It seems odd to be talking about football at a time when it has been indefinitely suspended, but there’s an important milestone to celebrate for the 2010 FIFA World Cup South Africa video game tie-in. For anyone struggling with the maths, ten years have passed since its release, hence I’ve decided to reminisce about EA Sport’s successful spin-off from the regular FIFA series and exciting tournament that followed.

FIFA World Cup South Africa video game

The actual FIFA World Cup South Africa gave us a psychic octopus who could predict the future, an unpredictable match ball that caused chaos for goalkeepers, and yet more proof that the Spanish national team were ridiculously talented. Unfortunately it also led to the torturous sounds of the vuvuzela horn during every match and the shattering realisation that England still weren’t up to the task after being knocked out by their arch-nemesis Germany. As a tournament it was enjoyable to watch, but the sporting event actually occurred a couple of months subsequent to the game and that’s what took the responsibility for satiating the masses in the build-up.

For those of us in Europe, 2010 FIFA World Cup South Africa (which I will henceforth to be abbreviating to FIFA World Cup SA) arrived on 30th April 2010 for Xbox 360, PlayStation 3, Nintendo Wii, and PSP. It was released in-between EA Sports’ main titles FIFA 10 and FIFA 11, so as well as creating hype for the World Cup it also served as a way for the developers to try out some new gameplay features. As someone who plays a lot of FIFA each year, there’s no doubt FIFA World Cup SA was a breath of fresh air.

Upon launching the game the incredibly addictive and uplifting title track from K’naan, “Wavin’ Flag”, sets the tone for a jolly good time to be had. There are a plethora of game modes to suit whatever mood you’re in, with the ability to try and win the World Cup being the pinnacle of the experience; especially online as you battle real people on the road to success. The fact that it features the official squads for 199 nations means the chance of representing your country is almost guaranteed. It doesn’t matter whether you’re from France or Vietnam because it’s got you covered as long as the nation took part in qualifying.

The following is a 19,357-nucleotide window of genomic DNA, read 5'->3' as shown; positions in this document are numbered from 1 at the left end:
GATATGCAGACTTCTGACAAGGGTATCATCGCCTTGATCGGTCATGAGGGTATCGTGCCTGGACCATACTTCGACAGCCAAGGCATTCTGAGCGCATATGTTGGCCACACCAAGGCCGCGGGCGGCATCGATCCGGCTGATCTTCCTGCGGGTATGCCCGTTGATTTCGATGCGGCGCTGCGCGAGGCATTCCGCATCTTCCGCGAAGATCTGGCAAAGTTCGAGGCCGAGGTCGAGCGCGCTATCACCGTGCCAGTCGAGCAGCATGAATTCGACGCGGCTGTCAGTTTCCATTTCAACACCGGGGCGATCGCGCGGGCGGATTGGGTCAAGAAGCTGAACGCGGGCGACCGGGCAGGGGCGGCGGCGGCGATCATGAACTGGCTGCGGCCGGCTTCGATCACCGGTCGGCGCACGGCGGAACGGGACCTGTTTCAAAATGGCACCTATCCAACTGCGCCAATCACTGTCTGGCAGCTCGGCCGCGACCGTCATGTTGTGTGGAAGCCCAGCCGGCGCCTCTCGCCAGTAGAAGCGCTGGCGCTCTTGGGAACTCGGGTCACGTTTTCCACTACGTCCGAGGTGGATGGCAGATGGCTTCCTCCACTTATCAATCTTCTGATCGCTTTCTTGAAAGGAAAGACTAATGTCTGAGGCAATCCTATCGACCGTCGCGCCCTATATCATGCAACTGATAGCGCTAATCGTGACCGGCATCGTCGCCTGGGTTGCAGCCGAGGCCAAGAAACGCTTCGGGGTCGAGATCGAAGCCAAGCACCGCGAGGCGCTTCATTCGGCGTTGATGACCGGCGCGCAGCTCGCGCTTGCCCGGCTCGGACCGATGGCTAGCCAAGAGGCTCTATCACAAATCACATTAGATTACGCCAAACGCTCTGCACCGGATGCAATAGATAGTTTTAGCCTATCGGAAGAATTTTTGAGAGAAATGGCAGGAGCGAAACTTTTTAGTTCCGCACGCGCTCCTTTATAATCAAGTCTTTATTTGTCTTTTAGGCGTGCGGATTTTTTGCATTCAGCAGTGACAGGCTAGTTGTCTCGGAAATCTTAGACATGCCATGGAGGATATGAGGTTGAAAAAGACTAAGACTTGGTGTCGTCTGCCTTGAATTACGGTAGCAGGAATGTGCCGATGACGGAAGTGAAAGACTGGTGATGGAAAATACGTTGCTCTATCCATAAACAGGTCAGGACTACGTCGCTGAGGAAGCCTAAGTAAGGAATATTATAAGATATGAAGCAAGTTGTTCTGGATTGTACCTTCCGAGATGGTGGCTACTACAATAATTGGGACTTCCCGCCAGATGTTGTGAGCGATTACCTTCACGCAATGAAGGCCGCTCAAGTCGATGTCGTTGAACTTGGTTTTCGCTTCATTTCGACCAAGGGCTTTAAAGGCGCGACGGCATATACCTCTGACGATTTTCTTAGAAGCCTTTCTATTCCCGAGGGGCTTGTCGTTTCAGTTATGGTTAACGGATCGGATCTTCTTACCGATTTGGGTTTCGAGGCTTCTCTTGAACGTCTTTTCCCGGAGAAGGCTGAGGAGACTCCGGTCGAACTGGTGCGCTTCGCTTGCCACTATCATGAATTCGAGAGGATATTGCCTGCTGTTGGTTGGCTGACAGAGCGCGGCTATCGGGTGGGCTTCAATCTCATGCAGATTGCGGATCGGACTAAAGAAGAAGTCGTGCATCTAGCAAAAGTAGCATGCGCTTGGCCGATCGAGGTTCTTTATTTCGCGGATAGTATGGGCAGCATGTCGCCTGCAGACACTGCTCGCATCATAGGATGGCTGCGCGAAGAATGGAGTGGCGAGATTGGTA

That’s even more apparent in my favourite mode, Captain Your Country, with plenty of teams to choose from – although I only had eyes for England. The aim is take a created character through the ranks of an international team and lead them to glory by performing well consistently. It offered decent longevity as there are many matches to play in including qualifiers and friendlies. I knew I’d little chance of ever seeing Steven Gerrard doing it for real, so it gave me great pleasure to bang in a ton of goals and claim the trophy with the armband on. 

Despite personally possessing an innate ability for scoring goals, the new defensive systems implemented by the A.I. controlled players often made it quite tough for most people to break down the opposition. This ensured the majority of matches in the early days were intensely tight affairs and instilled an inherent belief that a win was rarely out of reach. As is usually the case though, exploits were soon found and you’d witness goals galore online from then onwards.

The Story of Qualifying was the only other mode that stood out back in the day, with a wide selection of scenarios present to partake in. It featured loads of qualifying matches and extras, which focused on the finals in South Africa, were added at a later date. Essentially it allowed you to recreate and rewrite history by taking control of a team mid-match and completing objectives. For example, you may be thrown in to pull off a comeback, scrape a last-minute draw, or score a crucial penalty. If you wanted a quick fix, these scenarios were ideal and provided a challenge.

FIFA World Cup SA remains one of the best World Cup games to date, but that’s generally because the offerings since have been disappointing. The 2014 FIFA World Cup Brazil flopped due to a lack of creative ideas in both the game mode and gameplay departments, which led to the end of standalone games for the prestigious tournament. Sadly, that meant the only content we saw relating to the 2018 FIFA World Cup – hosted by Russia – was a free update to FIFA 18. While it was free, I couldn’t help desiring a full game to really get on the hype train to Moscow.

I adored 2010 FIFA World Cup South Africa and wish for an official instalment to accompany the Qatar World Cup in the future. For now though, we’ll just have to share our fond memories of the joys delivered by the FIFA game based on the South African event. Feel free to leave a comment below and tell us whether it was a hit for you, or if it missed the mark entirely.

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